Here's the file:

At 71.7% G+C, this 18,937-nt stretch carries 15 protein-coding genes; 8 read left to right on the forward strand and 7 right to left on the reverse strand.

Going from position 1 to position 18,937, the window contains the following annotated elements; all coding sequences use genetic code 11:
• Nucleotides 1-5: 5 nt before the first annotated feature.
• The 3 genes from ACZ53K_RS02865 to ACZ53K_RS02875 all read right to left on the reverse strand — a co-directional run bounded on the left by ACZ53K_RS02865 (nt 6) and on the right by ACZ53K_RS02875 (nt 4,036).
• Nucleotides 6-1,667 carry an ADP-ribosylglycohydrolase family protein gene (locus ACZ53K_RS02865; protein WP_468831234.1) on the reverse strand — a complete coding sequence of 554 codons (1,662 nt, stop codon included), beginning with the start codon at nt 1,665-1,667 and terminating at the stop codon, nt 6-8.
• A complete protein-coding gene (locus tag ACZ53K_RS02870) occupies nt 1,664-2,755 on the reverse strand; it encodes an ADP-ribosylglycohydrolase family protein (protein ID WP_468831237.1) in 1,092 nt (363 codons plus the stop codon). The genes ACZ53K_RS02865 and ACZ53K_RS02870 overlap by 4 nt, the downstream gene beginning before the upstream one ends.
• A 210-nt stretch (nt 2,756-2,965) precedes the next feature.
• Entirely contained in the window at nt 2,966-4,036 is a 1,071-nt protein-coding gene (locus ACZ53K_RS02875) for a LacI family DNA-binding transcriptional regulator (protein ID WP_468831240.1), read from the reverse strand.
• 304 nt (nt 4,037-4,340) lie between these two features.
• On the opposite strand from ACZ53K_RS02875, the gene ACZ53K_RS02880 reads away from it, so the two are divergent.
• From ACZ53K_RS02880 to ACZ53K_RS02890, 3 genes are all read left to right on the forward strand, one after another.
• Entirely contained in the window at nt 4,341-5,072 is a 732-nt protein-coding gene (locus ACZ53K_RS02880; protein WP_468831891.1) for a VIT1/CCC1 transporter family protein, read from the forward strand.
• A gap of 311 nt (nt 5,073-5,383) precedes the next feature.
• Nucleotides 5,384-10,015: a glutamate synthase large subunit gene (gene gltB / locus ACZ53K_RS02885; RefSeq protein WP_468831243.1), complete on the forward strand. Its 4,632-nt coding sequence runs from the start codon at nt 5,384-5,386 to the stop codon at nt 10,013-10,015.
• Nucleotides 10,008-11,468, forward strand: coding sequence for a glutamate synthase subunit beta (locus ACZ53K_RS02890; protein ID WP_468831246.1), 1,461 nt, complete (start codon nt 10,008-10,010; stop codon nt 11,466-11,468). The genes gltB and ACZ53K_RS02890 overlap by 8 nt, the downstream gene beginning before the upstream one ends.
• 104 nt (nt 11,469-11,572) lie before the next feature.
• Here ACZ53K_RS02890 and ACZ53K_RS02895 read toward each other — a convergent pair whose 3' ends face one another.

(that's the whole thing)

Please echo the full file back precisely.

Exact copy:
At 71.7% G+C, this 18,937-nt stretch carries 15 protein-coding genes; 8 read left to right on the forward strand and 7 right to left on the reverse strand.

Going from position 1 to position 18,937, the window contains the following annotated elements; all coding sequences use genetic code 11:
• Nucleotides 1-5: 5 nt before the first annotated feature.
• The 3 genes from ACZ53K_RS02865 to ACZ53K_RS02875 all read right to left on the reverse strand — a co-directional run bounded on the left by ACZ53K_RS02865 (nt 6) and on the right by ACZ53K_RS02875 (nt 4,036).
• Nucleotides 6-1,667 carry an ADP-ribosylglycohydrolase family protein gene (locus ACZ53K_RS02865; protein WP_468831234.1) on the reverse strand — a complete coding sequence of 554 codons (1,662 nt, stop codon included), beginning with the start codon at nt 1,665-1,667 and terminating at the stop codon, nt 6-8.
• A complete protein-coding gene (locus tag ACZ53K_RS02870) occupies nt 1,664-2,755 on the reverse strand; it encodes an ADP-ribosylglycohydrolase family protein (protein ID WP_468831237.1) in 1,092 nt (363 codons plus the stop codon). The genes ACZ53K_RS02865 and ACZ53K_RS02870 overlap by 4 nt, the downstream gene beginning before the upstream one ends.
• A 210-nt stretch (nt 2,756-2,965) precedes the next feature.
• Entirely contained in the window at nt 2,966-4,036 is a 1,071-nt protein-coding gene (locus ACZ53K_RS02875) for a LacI family DNA-binding transcriptional regulator (protein ID WP_468831240.1), read from the reverse strand.
• 304 nt (nt 4,037-4,340) lie between these two features.
• On the opposite strand from ACZ53K_RS02875, the gene ACZ53K_RS02880 reads away from it, so the two are divergent.
• From ACZ53K_RS02880 to ACZ53K_RS02890, 3 genes are all read left to right on the forward strand, one after another.
• Entirely contained in the window at nt 4,341-5,072 is a 732-nt protein-coding gene (locus ACZ53K_RS02880; protein WP_468831891.1) for a VIT1/CCC1 transporter family protein, read from the forward strand.
• A gap of 311 nt (nt 5,073-5,383) precedes the next feature.
• Nucleotides 5,384-10,015: a glutamate synthase large subunit gene (gene gltB / locus ACZ53K_RS02885; RefSeq protein WP_468831243.1), complete on the forward strand. Its 4,632-nt coding sequence runs from the start codon at nt 5,384-5,386 to the stop codon at nt 10,013-10,015.
• Nucleotides 10,008-11,468, forward strand: coding sequence for a glutamate synthase subunit beta (locus ACZ53K_RS02890; protein ID WP_468831246.1), 1,461 nt, complete (start codon nt 10,008-10,010; stop codon nt 11,466-11,468). The genes gltB and ACZ53K_RS02890 overlap by 8 nt, the downstream gene beginning before the upstream one ends.
• 104 nt (nt 11,469-11,572) lie before the next feature.
• Here ACZ53K_RS02890 and ACZ53K_RS02895 read toward each other — a convergent pair whose 3' ends face one another.